Supreme Court rulings are often considered the most important texts produced by the country's judiciary system, with observations and precedents that will resonate down through the generations. The photos, known as "LOLcats," are best known for expressing a humorous thought in a single photo and brief text.
The most anticipated case of the current term, the review of the 2010 healthcare act, is expected to be the first ruling issued as a LOLcat. The hearings were in late March, but most court observers now believe the wait for a ruling, coming in late June, was not to write the opinion but to find the perfect photo of a hospital, doctor's office or ambulance.
Dred Scott v. Sandford, 1857.
Legal scholars and observers were split on the court's new direction.
"On the one hand, it creates a new realm of expression and precedent for judicial thought," said Carl Winterborough, the Harold K. Marr Distinguished Professor of Law at Georgetown University. "On the hand, using LOLcats? Lol, whatevs."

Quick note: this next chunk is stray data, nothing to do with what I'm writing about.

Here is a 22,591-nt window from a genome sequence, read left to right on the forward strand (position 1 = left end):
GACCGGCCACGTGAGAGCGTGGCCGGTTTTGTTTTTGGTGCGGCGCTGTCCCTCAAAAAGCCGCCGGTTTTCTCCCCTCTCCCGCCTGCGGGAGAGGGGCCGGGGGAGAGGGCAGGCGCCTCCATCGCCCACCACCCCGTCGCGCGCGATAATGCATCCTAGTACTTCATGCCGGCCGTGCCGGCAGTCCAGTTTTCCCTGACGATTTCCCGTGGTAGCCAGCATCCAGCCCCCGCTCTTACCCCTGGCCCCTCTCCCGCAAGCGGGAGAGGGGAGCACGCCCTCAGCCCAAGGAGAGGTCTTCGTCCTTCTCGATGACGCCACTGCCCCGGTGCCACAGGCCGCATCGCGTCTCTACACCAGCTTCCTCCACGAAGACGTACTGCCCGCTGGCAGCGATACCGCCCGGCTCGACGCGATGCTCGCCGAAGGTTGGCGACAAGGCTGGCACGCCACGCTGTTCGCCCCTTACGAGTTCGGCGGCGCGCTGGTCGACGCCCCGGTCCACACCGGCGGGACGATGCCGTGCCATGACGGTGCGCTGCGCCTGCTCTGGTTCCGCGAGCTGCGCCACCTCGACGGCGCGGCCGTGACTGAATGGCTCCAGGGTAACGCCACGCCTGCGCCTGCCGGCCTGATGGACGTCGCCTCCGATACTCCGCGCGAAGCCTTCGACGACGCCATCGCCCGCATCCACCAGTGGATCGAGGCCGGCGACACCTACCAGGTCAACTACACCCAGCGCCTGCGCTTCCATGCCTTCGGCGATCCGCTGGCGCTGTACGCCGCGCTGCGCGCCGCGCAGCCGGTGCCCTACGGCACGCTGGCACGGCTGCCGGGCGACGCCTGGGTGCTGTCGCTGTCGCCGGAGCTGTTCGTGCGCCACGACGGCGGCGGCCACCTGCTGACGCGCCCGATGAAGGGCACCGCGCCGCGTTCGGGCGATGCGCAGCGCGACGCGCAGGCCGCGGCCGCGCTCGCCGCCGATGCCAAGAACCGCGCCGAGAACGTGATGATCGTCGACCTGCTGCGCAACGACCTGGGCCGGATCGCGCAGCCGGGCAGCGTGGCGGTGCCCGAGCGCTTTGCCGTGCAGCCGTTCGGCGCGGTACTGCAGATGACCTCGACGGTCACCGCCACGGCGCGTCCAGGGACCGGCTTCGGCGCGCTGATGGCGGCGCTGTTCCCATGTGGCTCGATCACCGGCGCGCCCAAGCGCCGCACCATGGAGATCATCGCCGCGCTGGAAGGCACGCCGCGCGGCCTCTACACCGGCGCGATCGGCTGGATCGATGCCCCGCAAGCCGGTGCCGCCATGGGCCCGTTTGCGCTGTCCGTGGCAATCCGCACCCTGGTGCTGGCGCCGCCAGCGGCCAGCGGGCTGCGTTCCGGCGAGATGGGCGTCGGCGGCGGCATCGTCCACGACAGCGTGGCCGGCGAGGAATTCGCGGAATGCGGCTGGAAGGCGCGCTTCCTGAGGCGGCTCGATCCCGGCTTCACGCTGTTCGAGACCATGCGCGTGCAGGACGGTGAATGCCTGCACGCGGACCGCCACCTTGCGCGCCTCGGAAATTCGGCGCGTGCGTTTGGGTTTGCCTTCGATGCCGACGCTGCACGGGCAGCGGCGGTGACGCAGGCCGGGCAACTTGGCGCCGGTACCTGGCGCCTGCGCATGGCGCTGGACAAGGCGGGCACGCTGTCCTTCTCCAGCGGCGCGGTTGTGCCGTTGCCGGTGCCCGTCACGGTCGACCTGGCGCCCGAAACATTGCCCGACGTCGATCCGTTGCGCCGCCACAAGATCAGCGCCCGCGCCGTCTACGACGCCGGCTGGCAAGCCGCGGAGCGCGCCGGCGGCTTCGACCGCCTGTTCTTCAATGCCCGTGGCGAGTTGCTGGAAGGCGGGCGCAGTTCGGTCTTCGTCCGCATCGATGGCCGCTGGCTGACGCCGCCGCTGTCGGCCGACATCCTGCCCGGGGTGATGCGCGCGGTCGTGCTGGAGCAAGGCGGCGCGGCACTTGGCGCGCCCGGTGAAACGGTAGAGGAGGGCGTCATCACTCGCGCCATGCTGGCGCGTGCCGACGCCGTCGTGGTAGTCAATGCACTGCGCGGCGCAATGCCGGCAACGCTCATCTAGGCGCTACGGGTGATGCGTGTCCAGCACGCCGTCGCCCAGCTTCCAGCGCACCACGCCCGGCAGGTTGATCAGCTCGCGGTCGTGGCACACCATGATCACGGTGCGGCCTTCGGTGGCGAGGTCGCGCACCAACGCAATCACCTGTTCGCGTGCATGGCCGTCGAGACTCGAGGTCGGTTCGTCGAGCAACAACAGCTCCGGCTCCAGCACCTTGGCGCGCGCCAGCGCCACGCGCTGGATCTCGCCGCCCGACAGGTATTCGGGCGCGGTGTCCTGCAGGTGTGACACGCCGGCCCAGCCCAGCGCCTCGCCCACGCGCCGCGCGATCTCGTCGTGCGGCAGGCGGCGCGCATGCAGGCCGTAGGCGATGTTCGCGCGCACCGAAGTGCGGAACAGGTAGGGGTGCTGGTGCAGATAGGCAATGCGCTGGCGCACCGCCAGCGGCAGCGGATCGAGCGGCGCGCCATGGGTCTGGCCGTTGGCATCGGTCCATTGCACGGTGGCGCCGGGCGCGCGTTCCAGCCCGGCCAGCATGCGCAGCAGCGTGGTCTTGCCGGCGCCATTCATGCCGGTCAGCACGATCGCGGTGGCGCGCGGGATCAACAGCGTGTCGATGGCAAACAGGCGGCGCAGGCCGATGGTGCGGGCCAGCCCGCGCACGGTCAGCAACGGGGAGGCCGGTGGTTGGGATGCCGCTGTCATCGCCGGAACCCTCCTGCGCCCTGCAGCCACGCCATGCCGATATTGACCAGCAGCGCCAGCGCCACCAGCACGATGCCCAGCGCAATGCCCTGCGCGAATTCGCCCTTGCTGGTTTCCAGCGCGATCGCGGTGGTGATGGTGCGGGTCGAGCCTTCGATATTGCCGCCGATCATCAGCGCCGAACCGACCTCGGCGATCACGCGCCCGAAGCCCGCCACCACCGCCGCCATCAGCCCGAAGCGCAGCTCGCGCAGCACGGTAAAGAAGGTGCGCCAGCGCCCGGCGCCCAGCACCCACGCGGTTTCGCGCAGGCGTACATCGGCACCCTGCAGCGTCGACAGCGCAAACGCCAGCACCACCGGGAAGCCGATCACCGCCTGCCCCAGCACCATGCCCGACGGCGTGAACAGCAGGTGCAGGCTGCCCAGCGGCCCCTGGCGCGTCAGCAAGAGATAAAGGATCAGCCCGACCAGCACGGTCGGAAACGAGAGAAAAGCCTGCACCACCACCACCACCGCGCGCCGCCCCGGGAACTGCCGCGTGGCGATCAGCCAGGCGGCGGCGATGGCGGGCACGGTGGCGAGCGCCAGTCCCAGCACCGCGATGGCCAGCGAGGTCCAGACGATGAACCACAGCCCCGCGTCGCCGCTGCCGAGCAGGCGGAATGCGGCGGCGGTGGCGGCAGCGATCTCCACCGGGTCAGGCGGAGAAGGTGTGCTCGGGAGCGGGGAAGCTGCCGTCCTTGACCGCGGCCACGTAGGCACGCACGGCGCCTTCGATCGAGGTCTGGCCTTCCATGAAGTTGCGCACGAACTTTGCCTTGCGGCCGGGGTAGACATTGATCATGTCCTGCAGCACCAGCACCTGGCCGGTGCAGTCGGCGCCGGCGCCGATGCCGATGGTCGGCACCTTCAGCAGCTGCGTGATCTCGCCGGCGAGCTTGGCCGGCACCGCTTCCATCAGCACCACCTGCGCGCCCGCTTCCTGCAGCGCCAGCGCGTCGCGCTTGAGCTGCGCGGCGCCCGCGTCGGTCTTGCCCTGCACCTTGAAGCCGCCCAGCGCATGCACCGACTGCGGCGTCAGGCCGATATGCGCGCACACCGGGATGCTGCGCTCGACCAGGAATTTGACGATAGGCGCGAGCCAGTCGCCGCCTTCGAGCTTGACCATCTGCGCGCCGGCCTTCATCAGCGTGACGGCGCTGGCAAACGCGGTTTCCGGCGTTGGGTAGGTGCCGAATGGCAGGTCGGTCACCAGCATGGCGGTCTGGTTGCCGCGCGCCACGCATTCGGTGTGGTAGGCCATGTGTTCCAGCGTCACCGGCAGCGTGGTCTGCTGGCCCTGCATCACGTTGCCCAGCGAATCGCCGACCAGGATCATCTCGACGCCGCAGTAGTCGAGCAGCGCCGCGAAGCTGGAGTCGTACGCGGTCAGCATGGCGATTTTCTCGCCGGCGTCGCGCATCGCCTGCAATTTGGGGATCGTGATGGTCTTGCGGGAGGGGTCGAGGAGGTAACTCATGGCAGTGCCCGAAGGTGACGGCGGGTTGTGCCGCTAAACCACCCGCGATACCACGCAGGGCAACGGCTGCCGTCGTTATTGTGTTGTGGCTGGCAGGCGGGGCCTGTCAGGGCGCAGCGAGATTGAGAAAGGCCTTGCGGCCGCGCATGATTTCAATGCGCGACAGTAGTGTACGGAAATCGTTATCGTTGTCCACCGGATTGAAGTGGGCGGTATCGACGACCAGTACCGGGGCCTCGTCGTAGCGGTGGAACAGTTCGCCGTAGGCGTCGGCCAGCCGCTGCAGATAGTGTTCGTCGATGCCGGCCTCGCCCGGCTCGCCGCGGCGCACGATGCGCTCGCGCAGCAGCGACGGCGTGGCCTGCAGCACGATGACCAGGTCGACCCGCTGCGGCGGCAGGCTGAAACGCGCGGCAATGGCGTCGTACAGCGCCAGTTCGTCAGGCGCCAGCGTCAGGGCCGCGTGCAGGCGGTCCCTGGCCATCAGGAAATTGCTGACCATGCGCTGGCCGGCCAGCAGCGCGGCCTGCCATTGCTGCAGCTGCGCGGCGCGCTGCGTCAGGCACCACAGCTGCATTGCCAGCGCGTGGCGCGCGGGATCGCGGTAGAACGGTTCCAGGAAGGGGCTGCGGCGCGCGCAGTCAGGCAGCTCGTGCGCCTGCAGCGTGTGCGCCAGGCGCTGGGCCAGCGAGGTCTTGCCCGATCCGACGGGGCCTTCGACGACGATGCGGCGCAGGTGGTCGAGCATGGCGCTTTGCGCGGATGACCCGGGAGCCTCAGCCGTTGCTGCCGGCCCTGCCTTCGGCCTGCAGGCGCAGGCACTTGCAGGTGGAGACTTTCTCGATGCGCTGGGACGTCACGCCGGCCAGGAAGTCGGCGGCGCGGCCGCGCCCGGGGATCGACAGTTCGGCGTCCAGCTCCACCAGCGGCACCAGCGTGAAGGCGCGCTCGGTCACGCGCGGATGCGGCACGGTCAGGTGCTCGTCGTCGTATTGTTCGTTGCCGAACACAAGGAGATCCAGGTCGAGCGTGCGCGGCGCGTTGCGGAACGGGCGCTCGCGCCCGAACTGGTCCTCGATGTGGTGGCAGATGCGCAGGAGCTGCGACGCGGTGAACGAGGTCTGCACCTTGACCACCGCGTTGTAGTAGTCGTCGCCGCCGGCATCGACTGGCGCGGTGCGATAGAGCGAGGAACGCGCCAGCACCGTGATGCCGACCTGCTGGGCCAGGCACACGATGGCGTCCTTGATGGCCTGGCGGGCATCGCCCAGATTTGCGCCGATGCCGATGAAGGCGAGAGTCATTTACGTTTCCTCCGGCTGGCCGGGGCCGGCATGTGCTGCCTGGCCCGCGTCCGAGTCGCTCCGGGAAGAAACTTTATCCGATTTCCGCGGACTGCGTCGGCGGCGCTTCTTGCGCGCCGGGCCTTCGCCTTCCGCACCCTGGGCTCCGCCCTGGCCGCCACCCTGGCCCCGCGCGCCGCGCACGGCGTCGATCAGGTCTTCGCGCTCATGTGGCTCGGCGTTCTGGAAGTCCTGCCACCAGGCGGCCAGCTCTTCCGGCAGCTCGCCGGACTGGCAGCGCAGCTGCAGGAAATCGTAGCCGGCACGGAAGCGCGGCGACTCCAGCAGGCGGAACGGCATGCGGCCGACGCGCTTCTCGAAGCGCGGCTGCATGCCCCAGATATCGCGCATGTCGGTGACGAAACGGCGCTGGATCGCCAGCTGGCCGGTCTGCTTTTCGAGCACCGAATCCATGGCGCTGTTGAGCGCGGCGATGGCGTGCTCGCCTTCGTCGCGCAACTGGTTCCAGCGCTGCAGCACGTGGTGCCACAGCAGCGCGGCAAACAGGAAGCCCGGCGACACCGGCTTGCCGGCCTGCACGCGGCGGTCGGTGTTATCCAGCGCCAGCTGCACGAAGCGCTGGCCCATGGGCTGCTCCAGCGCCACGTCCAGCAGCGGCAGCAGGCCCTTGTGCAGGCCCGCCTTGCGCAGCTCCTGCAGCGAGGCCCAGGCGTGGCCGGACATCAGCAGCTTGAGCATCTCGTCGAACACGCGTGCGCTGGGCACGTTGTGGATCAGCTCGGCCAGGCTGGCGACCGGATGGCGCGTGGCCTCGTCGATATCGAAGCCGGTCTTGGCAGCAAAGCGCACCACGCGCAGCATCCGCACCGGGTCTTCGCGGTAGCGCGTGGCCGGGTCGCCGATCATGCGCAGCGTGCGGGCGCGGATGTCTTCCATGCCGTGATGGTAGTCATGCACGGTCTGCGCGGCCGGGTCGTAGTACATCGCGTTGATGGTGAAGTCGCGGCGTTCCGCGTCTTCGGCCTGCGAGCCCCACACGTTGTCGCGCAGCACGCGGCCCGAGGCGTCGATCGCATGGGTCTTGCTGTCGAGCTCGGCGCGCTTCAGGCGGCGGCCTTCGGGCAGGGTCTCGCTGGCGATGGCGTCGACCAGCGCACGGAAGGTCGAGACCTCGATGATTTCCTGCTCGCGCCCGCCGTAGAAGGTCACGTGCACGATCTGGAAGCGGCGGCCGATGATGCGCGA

Miranda v. Arizona, 1966.
"Citizens used to discuss with each other the impact that Supreme Court rulings had in their lives," noted Deena Bartz, reporter for the Washington Post who covers the Court. "But in an age of reality TV, Twitter and immediate hyper-reaction, this seems like a logical conclusion. Besides, the online judicial commentariat, the so-called 'SCOTUS-bloggers,' will end up making LOLcats about the opinions anyway. The Court is just cutting out the middleman."
Others felt the move had great potential.
"This is fantastic," said Juan Gonzalez, owner of the ScotusRules.com fanblog. "No more tedious reading through dozens of pages of yammering text, this case or that case, this law or that squiggle symbol. Just a good ol' straightforward rendering of constitutionality, with pictures and bad spelling. I hope they use lots of kittens."
John Paul Stevens was said to be weeping softly in his home, upon hearing the news.
Citizens United v. Federal Election Commission, 2010.